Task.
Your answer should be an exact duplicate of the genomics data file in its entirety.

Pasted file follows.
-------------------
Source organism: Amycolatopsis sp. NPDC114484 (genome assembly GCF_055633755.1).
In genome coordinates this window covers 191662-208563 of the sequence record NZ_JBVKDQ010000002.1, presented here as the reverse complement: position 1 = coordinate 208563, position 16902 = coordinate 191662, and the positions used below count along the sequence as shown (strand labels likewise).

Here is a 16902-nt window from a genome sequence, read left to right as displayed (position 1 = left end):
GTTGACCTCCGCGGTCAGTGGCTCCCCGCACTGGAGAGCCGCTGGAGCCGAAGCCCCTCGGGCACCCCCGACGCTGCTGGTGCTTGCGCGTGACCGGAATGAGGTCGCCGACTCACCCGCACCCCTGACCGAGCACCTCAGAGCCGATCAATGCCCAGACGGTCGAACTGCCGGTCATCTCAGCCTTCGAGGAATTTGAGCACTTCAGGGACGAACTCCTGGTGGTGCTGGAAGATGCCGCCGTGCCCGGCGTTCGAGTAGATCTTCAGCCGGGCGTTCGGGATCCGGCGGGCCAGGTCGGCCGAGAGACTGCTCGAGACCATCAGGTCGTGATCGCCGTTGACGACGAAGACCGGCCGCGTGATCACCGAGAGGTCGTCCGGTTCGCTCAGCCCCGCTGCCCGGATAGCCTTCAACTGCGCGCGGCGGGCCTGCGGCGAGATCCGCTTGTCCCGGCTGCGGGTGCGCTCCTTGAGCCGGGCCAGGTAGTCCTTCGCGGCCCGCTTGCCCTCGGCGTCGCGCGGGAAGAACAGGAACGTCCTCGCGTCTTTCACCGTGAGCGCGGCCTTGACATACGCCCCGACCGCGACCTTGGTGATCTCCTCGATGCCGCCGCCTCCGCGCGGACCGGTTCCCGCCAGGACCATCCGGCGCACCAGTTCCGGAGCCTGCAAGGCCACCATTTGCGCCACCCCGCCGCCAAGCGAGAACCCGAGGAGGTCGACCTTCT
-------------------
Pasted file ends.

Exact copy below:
Source organism: Amycolatopsis sp. NPDC114484 (genome assembly GCF_055633755.1).
In genome coordinates this window covers 191662-208563 of the sequence record NZ_JBVKDQ010000002.1, presented here as the reverse complement: position 1 = coordinate 208563, position 16902 = coordinate 191662, and the positions used below count along the sequence as shown (strand labels likewise).

Here is a 16902-nt window from a genome sequence, read left to right as displayed (position 1 = left end):
GTTGACCTCCGCGGTCAGTGGCTCCCCGCACTGGAGAGCCGCTGGAGCCGAAGCCCCTCGGGCACCCCCGACGCTGCTGGTGCTTGCGCGTGACCGGAATGAGGTCGCCGACTCACCCGCACCCCTGACCGAGCACCTCAGAGCCGATCAATGCCCAGACGGTCGAACTGCCGGTCATCTCAGCCTTCGAGGAATTTGAGCACTTCAGGGACGAACTCCTGGTGGTGCTGGAAGATGCCGCCGTGCCCGGCGTTCGAGTAGATCTTCAGCCGGGCGTTCGGGATCCGGCGGGCCAGGTCGGCCGAGAGACTGCTCGAGACCATCAGGTCGTGATCGCCGTTGACGACGAAGACCGGCCGCGTGATCACCGAGAGGTCGTCCGGTTCGCTCAGCCCCGCTGCCCGGATAGCCTTCAACTGCGCGCGGCGGGCCTGCGGCGAGATCCGCTTGTCCCGGCTGCGGGTGCGCTCCTTGAGCCGGGCCAGGTAGTCCTTCGCGGCCCGCTTGCCCTCGGCGTCGCGCGGGAAGAACAGGAACGTCCTCGCGTCTTTCACCGTGAGCGCGGCCTTGACATACGCCCCGACCGCGACCTTGGTGATCTCCTCGATGCCGCCGCCTCCGCGCGGACCGGTTCCCGCCAGGACCATCCGGCGCACCAGTTCCGGAGCCTGCAAGGCCACCATTTGCGCCACCCCGCCGCCAAGCGAGAACCCGAGGAGGTCGACCTTCT